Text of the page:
It should be noted that Luke’s gospel immediately indicates that the author is likely NOT an eyewitness of the events that are recorded afterward. The introduction to the account reads, “Inasmuch as many have undertaken to compile a narrative of the things that have been accomplished among us, just as those who from the beginning were eyewitnesses and ministers of the word have delivered them to us, it seemed good to me also, having followed all things closely for some time past, to write an orderly account for you, most excellent Theophilus, that you may have certainty concerning the things you have been taught.” Luke assures Theophilus that while he himself is not an eyewitness of the events of Jesus’ life, death, and resurrection, he has done his research as a historian to demonstrate the veracity of the story that he is telling.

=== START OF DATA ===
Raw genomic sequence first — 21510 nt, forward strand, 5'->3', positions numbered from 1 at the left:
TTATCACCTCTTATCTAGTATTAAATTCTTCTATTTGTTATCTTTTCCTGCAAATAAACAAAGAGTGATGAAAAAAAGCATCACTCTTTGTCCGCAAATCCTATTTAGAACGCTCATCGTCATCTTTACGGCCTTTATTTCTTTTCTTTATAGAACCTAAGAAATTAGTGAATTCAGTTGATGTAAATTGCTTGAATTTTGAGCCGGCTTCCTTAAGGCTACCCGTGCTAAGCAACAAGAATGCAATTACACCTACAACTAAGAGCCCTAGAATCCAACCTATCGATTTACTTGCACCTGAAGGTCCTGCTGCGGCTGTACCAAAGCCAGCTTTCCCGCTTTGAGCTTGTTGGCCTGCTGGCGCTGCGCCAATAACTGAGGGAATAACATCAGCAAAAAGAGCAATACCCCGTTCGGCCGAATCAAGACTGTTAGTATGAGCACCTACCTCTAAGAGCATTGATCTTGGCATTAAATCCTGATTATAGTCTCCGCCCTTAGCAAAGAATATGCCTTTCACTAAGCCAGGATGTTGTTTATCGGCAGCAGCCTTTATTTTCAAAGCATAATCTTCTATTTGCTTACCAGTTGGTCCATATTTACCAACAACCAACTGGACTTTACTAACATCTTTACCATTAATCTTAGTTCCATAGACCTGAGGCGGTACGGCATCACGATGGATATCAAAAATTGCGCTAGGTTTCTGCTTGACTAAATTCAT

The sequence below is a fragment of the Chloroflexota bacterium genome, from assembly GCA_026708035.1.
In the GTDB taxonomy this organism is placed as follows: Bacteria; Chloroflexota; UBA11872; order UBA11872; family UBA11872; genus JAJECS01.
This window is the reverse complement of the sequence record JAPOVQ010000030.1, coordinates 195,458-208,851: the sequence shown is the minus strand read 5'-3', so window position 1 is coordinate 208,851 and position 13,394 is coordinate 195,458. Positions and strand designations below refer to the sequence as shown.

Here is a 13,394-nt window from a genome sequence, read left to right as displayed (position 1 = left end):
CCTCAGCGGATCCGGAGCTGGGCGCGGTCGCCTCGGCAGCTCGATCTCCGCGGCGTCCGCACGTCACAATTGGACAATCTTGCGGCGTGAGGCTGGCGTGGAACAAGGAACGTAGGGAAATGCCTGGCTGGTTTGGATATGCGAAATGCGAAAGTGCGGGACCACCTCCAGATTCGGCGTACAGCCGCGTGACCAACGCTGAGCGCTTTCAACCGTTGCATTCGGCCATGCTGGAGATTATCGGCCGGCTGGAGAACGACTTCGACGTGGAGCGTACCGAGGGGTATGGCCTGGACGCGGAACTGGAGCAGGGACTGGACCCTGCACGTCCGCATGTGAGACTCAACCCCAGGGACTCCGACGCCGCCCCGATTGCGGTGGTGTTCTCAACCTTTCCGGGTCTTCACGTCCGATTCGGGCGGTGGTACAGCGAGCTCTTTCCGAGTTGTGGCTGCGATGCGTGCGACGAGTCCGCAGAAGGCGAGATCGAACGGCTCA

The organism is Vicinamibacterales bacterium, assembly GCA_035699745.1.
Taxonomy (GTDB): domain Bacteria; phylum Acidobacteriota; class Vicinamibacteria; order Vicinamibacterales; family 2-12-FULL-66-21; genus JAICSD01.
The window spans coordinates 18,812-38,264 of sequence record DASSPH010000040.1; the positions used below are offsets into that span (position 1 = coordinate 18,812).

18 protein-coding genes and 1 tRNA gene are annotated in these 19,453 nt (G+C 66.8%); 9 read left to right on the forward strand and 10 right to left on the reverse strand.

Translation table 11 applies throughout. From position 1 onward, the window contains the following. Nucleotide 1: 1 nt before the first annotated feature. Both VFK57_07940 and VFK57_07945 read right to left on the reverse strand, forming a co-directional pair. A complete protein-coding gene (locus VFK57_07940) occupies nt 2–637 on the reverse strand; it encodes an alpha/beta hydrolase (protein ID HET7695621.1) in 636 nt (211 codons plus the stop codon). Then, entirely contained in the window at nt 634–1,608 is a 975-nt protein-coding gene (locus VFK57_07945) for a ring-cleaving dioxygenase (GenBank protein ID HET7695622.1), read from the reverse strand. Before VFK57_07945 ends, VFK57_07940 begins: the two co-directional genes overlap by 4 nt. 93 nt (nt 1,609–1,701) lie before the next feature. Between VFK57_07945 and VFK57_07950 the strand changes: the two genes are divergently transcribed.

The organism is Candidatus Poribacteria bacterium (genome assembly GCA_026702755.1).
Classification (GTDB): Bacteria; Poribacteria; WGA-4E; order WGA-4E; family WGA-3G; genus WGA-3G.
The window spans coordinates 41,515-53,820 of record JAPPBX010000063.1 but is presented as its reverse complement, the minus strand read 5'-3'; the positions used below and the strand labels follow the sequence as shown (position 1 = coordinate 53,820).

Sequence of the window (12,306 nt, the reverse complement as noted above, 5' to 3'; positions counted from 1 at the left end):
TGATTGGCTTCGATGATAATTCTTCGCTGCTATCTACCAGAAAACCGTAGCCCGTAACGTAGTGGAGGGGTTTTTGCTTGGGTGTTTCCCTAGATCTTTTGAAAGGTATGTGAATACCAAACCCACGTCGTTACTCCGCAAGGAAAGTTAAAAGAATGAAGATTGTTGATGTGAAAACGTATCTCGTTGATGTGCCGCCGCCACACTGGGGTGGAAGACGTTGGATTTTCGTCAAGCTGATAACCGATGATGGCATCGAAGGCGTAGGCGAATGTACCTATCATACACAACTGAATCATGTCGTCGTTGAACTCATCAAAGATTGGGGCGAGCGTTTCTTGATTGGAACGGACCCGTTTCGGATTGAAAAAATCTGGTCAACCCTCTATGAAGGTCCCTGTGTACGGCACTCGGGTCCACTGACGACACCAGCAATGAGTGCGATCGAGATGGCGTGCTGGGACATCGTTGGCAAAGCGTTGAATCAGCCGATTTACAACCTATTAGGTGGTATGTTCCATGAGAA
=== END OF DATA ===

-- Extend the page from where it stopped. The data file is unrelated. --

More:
It should further be noted that no such preface is included in Acts, where we eventually see Luke employ firsthand knowledge of some events and persons. Thus, claims that Luke was not an eyewitness at face value are accurate—Luke himself testifies that he was not an eyewitness to the gospel events. However, as indicated earlier, the underlying purposes in making claims about “eyewitness accounts” ultimately points to deeper motivations to discredit the historical veracity of the gospel accounts. Unfortunately for such perspectives, the historical viability and reliability of the Lucan accounts remains one of the best attested records of the New Testament, as numerous archeological finds and other historical datum continue to demonstrate that the Lucan record of events corresponds to reconstructions of Ancient Mediterranean culture and known chronology.
 Luke 1.1-4, English Standard Version
 For more specifics on this, see Ben Witherington III’s History, Literature, and Society in Acts (Cambridge: CUP, 2007).